Is AT&T A Better Dividend Stock Than Verizon?

Includes: T, VZ
by: Dividendinvestr

AT&T Inc. (NYSE:T) and Verizon Communications (NYSE:VZ) are two mega-cap giants that dominate the telecommunications industry in the United States. Both companies have seen robust subscriber and earnings growth in recent years and their stocks have risen to multi-year highs this summer. Both have capitalized on the robust growth in smartphones that buoy data sales. However, AT&T pays the highest dividend yield among the Dow Jones Industrial Average index constituents and the third highest among the S&P 500 Dividend Aristocrats. At 4.7%, its dividend is higher than Verizon's 4.5%. Does this mean that AT&T is a better dividend stock than Verizon Communications?

A closer look at total returns of the two stocks will shed more light about which company performed better as dividend investment over the past ten years. Ten years ago, AT&T had a dividend yield of 5.2%, while Verizon boasted a dividend yield of 5.6%. Over the following ten years, AT&T increased its dividend at a 5.1% average annual rate, while Verizon boosted payouts at an average rate of 2.6% per year. In the observed ten years, AT&T's total return averaged 9.3% per year, while Verizon's total return averaged 9.6%. Hence, despite a lower dividend growth rate, Verizon was able to outperform AT&T over the past ten years.

The same outcome prevails based on a five-year investment horizon. Despite a slower growth in its dividend over the past five years, Verizon still beat AT&T in terms of total returns. Over the past five years, Verizon recorded a 4% annualized growth in its dividend, which compares to a 4.4% annualized growth in AT&T's dividend. Over the same investment horizon, Verizon returned 6.2% per year, while AT&T returned 4.3%. Hence, dividend investors who held Verizon shares for five and ten years and liquidated them did better than dividend investors who invested in AT&T stock over the same investment periods.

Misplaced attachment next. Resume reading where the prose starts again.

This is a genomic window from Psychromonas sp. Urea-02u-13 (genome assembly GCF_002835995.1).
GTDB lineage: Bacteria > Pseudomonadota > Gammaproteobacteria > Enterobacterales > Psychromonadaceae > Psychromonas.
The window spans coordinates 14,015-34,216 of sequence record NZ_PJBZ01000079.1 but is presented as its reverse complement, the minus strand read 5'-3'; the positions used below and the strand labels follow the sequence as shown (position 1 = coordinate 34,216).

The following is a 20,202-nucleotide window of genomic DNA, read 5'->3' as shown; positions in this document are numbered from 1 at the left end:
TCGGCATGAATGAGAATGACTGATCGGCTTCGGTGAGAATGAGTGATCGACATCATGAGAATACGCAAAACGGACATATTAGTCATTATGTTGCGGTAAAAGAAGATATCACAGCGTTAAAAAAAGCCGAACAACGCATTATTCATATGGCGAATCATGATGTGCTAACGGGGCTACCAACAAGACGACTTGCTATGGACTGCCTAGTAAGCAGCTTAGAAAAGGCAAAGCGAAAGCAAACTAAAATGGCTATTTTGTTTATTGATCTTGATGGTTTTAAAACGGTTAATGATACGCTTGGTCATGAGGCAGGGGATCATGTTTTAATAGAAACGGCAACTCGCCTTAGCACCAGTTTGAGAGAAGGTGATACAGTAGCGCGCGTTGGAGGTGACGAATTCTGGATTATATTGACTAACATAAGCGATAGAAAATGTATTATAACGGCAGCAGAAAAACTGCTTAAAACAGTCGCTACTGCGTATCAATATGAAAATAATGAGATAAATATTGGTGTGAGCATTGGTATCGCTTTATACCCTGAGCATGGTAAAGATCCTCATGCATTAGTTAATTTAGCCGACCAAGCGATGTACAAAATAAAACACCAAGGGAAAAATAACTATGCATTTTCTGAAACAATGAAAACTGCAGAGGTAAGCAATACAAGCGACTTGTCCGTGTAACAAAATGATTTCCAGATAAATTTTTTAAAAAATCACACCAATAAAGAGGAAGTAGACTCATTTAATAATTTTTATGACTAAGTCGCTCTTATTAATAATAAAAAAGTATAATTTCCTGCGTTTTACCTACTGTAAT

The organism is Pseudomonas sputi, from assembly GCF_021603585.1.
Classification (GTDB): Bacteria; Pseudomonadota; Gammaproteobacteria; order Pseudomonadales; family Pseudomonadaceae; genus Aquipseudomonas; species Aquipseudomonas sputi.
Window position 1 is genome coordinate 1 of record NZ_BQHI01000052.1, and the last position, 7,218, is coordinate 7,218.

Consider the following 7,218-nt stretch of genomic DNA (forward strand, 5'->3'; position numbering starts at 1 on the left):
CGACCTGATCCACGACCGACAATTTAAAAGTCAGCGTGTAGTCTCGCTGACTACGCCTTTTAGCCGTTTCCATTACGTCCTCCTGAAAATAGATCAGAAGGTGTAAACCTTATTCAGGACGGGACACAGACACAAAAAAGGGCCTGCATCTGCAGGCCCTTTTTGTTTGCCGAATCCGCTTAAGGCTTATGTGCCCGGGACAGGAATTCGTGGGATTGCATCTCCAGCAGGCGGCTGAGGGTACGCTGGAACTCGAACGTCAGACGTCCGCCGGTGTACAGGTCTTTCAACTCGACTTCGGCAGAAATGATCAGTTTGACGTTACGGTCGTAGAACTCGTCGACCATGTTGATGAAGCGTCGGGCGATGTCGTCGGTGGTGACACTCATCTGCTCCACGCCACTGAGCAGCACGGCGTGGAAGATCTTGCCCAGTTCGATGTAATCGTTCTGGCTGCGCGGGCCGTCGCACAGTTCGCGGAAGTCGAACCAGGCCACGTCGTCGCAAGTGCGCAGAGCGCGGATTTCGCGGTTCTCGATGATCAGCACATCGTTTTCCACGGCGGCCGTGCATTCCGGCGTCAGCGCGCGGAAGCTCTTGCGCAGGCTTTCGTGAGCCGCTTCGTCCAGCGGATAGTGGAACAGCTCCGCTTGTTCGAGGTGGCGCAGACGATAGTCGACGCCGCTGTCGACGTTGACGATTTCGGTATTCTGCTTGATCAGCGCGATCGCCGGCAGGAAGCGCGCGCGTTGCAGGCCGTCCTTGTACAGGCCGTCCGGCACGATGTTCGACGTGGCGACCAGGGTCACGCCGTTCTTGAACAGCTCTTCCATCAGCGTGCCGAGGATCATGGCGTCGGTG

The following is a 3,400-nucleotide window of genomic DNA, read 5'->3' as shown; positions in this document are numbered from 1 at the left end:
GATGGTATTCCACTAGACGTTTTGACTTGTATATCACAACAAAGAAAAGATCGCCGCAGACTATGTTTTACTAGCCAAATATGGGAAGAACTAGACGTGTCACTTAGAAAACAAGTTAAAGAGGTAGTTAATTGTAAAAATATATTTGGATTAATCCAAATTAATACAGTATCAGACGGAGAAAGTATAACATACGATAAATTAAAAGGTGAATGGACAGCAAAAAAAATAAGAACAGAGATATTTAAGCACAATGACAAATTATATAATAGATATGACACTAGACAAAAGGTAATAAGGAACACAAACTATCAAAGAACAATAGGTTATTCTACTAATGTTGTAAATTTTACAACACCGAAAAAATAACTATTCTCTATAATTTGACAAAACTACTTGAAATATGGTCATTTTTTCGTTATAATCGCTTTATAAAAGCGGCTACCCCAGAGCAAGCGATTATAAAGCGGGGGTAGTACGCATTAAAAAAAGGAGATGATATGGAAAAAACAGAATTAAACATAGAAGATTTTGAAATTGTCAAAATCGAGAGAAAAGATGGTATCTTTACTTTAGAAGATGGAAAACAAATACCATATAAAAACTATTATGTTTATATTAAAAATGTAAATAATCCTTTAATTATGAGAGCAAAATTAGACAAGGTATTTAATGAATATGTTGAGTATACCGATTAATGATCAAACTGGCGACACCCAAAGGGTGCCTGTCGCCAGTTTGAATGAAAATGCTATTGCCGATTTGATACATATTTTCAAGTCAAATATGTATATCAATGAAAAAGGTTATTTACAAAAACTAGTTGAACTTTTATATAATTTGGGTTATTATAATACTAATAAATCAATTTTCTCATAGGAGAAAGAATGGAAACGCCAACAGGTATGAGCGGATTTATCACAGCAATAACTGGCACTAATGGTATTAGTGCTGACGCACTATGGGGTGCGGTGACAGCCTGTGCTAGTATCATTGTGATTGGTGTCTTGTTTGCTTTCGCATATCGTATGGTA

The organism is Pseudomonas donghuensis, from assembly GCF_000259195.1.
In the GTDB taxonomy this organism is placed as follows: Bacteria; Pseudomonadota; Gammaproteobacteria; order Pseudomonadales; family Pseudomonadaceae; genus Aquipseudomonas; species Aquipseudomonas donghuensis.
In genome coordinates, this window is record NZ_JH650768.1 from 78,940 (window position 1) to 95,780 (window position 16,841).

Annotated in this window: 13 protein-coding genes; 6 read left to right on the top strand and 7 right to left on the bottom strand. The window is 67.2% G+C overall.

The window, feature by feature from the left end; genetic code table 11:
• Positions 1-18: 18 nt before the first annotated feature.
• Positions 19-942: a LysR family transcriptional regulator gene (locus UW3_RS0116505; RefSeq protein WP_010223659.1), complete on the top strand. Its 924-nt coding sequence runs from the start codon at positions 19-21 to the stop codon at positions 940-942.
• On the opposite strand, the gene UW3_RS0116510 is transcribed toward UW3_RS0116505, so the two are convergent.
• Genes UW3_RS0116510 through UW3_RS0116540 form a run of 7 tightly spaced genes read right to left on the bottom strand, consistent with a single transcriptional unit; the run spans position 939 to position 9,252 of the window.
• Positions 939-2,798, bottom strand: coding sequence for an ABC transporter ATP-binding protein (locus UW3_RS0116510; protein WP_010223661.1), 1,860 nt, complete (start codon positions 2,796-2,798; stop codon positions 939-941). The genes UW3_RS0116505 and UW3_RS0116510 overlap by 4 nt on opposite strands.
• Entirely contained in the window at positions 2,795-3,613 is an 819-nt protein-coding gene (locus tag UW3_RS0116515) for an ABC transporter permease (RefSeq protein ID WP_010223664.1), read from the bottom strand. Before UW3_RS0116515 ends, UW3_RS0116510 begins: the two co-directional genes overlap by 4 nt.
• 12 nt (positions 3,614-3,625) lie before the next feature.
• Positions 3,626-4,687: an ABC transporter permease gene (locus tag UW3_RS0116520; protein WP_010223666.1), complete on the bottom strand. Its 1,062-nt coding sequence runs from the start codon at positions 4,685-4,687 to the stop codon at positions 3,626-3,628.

Over the past five years, Verizon posted smaller annual average declines in its EPS compared to AT&T. Hence, Verizon's EPS contracted at an average rate of 14.7% per year, while AT&T's EPS shrunk at an average rate of 18.8% over the past five years. Despite the sizable contractions in their EPS, both stocks generated returns that outperformed the total return of the S&P 500 index over the noted five- and ten-year periods. Over the past five years, Verizon's P/E averaged 30, while AT&T's P/E averaged 20.6. Although small in comparison to other companies, Verizon's return on invested capital (ROIC) of 3.4% is higher than AT&T's at 2.4%.

Going forward, both companies will likely continue to raise dividends at similar rates to those in the past, although Verizon will be in a better free cash flow position that may warrant a higher dividend boost. According to a recent article in the Wall Street Journal "analysts at Macquarie say Verizon shareholders could see a one-time, 10% increase in the dividend in 2013 or 2014. AT&T is more likely to continue with its regular but more-sedate pace of dividend increases." Apparently, the reason for this is that "Verizon's (free cash flow) is expected to climb 29% in 2013 and 14% in 2014, versus expected declines for AT&T of 2.4% in 2013 and 1.1% in 2014." Verizon's payout ratio stands at 42% of free cash flow and AT&T's is at 72%.

While AT&T's forward P/E of 10.8 is lower than Verizon's forward ratio of 14.7, Verizon is trading at a premium given that its EPS growth is forecast to be higher next year. Analysts at Macquarie Securities believe that "AT&T's profits will shrink this year as the company upgrades more handsets, even as it continues to lose market share to Verizon." In the meantime, Verizon has reported a record-high margin (the best in industry) and a strong, double-digit growth in service revenues. Moreover, the company has been reporting nearly three times as many contract subscribers as AT&T, which adds to the future revenue and EPS growth. For the time being, analysts see the EPS growth of both companies averaging slightly over 9.0% per year for the next five years.

AT&T and Verizon are telecom behemoths that stand to benefit from higher adoption of smartphones and penetration of internet traffic. AT&T's dividend is almost guaranteed and is likely to see higher, albeit modest, payout boosts as the company maintains its prestigious credential of dividend aristocrat. At the same time, Verizon is strongly positioned for future dividend growth. Both companies are enjoying support from the world's largest hedge funds. Adage Capital and Cliff Asness' AQR Capital Management are bullish about both Verizon and AT&T. Billionaire Ken Griffin is also a big fan of AT&T, while billionaire Ray Dalio holds a new stake in Verizon. We like consistency in dividend growth and cheap price multiples. That's why we prefer AT&T over Verizon. However, we think both of these stocks are good choices for long-term investors.

Disclosure: I have no positions in any stocks mentioned, and no plans to initiate any positions within the next 72 hours.